Parts of them might be, according to Ford. The rising price of oil doesn’t just affect us at the pump, it can affect the price of new vehicles too. That’s because the average vehicle contains 300 pounds or so of plastic, traditionally made from petroleum products. As a result, Ford and other manufacturers have been looking for alternative materials. One of those might be shredded US greenbacks.
According to Ford’s global director of Sustainability and Vehicle Environmental matters John Viera, “Ford has a long history of developing green technologies because it’s the right thing to do from an environmental perspective. Now, finding alternative sources for materials is becoming imperative as petroleum prices continue to rise and traditional, less sustainable materials become more expensive. The potential to reuse some of the country’s paper currency once it has been taken out of circulation is a great example of the kind of research we are doing.”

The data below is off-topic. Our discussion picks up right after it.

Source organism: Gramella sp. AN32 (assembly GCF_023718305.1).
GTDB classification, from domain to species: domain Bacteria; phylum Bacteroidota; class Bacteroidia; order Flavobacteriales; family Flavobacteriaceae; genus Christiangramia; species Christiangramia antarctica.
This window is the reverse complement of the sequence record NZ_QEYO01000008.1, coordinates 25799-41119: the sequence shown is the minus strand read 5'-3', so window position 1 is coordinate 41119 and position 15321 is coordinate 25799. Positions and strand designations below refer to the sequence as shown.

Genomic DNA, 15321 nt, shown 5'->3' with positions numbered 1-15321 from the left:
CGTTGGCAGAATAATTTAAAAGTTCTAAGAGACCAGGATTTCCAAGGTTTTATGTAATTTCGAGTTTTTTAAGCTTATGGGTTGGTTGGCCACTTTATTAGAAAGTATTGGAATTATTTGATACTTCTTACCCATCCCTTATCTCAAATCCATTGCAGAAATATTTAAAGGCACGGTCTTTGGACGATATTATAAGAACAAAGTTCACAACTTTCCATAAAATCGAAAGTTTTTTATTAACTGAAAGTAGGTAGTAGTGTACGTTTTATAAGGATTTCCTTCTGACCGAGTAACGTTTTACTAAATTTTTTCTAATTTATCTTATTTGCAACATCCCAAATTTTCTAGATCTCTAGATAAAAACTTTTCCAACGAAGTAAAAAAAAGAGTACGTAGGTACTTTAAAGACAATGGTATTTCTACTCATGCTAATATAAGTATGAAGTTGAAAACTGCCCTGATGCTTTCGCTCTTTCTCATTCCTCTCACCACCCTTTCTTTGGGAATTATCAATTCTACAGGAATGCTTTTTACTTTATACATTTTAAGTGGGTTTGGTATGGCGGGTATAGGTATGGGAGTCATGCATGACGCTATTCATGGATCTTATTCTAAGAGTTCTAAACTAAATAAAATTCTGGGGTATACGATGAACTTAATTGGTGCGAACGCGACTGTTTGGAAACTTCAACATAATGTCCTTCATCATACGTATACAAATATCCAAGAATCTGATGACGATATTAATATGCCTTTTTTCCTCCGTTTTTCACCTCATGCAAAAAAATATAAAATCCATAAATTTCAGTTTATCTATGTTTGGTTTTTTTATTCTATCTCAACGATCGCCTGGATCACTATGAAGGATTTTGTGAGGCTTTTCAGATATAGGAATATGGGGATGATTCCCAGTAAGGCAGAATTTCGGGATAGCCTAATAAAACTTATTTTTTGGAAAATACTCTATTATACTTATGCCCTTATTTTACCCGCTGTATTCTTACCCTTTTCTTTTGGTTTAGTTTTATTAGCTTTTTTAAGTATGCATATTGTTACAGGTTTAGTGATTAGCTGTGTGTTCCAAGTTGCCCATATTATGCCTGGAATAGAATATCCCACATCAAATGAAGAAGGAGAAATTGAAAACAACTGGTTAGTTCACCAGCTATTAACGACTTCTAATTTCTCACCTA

While I suspect some of that is just marketing bumph, I don’t doubt Ford’s desire to look green and economize. Saving money by using money seems a bit bizarre on the surface, but it could actually make sense. Ford claims that something like 8-10,000 pounds of retired currency get shredded on a daily basis, with the resulting product currently being burned or buried. Ford is considering the currency as a component of interior trays and bins. Assuming their research pans out, it could be a win-win situation. Less non-renewable resources being used in manufacturing, plus using a waste product that would otherwise go to the dump.
|Courtesy Ford Motor Company|